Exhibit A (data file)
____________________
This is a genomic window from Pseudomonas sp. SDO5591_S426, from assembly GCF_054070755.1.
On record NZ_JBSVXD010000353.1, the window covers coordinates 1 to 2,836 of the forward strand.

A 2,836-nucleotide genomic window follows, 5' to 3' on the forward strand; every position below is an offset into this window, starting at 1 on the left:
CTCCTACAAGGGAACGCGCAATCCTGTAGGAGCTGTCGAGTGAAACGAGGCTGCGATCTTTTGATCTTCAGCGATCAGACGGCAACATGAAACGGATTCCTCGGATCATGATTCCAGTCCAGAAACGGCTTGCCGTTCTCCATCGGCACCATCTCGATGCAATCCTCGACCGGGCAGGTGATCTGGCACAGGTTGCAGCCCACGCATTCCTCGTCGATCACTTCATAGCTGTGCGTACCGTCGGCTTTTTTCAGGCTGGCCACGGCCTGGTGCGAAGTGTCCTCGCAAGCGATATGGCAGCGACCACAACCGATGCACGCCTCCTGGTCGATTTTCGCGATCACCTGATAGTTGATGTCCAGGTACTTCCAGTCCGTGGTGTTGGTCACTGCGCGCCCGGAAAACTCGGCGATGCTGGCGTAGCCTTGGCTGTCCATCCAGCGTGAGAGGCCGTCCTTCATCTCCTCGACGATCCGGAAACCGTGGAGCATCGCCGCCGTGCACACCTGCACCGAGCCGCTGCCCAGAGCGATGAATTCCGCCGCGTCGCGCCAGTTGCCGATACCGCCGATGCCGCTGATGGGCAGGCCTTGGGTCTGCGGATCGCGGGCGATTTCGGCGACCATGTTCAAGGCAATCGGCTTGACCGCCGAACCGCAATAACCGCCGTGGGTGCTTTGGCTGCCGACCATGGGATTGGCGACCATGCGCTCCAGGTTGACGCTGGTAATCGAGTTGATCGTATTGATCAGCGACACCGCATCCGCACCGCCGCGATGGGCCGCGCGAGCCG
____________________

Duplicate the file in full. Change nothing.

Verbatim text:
This is a genomic window from Pseudomonas sp. SDO5591_S426, from assembly GCF_054070755.1.
On record NZ_JBSVXD010000353.1, the window covers coordinates 1 to 2,836 of the forward strand.

A 2,836-nucleotide genomic window follows, 5' to 3' on the forward strand; every position below is an offset into this window, starting at 1 on the left:
CTCCTACAAGGGAACGCGCAATCCTGTAGGAGCTGTCGAGTGAAACGAGGCTGCGATCTTTTGATCTTCAGCGATCAGACGGCAACATGAAACGGATTCCTCGGATCATGATTCCAGTCCAGAAACGGCTTGCCGTTCTCCATCGGCACCATCTCGATGCAATCCTCGACCGGGCAGGTGATCTGGCACAGGTTGCAGCCCACGCATTCCTCGTCGATCACTTCATAGCTGTGCGTACCGTCGGCTTTTTTCAGGCTGGCCACGGCCTGGTGCGAAGTGTCCTCGCAAGCGATATGGCAGCGACCACAACCGATGCACGCCTCCTGGTCGATTTTCGCGATCACCTGATAGTTGATGTCCAGGTACTTCCAGTCCGTGGTGTTGGTCACTGCGCGCCCGGAAAACTCGGCGATGCTGGCGTAGCCTTGGCTGTCCATCCAGCGTGAGAGGCCGTCCTTCATCTCCTCGACGATCCGGAAACCGTGGAGCATCGCCGCCGTGCACACCTGCACCGAGCCGCTGCCCAGAGCGATGAATTCCGCCGCGTCGCGCCAGTTGCCGATACCGCCGATGCCGCTGATGGGCAGGCCTTGGGTCTGCGGATCGCGGGCGATTTCGGCGACCATGTTCAAGGCAATCGGCTTGACCGCCGAACCGCAATAACCGCCGTGGGTGCTTTGGCTGCCGACCATGGGATTGGCGACCATGCGCTCCAGGTTGACGCTGGTAATCGAGTTGATCGTATTGATCAGCGACACCGCATCCGCACCGCCGCGATGGGCCGCGCGAGCCG